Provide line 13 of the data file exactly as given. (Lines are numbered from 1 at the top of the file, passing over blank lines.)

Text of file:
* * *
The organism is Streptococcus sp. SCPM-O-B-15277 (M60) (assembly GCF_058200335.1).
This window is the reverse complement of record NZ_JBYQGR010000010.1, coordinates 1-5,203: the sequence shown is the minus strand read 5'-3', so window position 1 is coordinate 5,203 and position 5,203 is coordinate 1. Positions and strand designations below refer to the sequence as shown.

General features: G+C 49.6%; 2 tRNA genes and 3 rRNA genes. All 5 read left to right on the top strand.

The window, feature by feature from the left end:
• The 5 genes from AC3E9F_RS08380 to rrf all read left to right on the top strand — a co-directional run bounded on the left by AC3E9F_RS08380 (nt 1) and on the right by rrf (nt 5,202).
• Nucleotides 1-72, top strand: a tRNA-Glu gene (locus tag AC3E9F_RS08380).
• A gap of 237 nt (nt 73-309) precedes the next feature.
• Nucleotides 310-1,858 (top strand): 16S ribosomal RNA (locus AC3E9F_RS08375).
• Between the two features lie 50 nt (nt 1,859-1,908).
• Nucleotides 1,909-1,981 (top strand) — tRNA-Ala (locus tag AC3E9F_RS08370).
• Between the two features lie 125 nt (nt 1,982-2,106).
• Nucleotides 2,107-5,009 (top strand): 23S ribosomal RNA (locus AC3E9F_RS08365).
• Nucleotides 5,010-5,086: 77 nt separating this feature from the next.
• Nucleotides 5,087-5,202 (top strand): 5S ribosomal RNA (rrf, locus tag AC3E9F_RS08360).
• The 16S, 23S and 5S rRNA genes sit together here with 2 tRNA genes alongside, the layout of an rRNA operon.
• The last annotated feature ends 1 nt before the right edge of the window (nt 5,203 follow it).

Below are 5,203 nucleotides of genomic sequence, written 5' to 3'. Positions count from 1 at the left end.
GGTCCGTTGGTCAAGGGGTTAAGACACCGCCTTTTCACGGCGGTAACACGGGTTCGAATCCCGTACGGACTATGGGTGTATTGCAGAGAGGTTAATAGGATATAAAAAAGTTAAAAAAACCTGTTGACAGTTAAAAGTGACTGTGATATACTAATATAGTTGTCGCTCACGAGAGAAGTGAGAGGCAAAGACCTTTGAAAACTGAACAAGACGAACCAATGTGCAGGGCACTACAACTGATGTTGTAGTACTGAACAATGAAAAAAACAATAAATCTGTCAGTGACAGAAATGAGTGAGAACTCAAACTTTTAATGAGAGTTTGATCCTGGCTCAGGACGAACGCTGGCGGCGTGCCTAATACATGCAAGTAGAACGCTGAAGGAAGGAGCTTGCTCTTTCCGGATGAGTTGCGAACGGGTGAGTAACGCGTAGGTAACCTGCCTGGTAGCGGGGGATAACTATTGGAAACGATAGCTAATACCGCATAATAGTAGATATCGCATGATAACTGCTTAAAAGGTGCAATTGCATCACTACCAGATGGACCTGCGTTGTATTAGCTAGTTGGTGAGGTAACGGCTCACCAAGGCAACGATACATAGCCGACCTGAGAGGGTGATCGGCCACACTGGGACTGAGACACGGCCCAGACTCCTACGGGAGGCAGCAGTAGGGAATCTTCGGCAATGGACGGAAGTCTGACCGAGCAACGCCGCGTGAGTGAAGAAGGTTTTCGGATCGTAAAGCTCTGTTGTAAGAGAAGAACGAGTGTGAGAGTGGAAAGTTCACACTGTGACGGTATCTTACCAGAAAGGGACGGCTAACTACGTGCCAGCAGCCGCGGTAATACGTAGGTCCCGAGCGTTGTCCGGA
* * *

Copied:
• Nucleotides 5,010-5,086: 77 nt separating this feature from the next.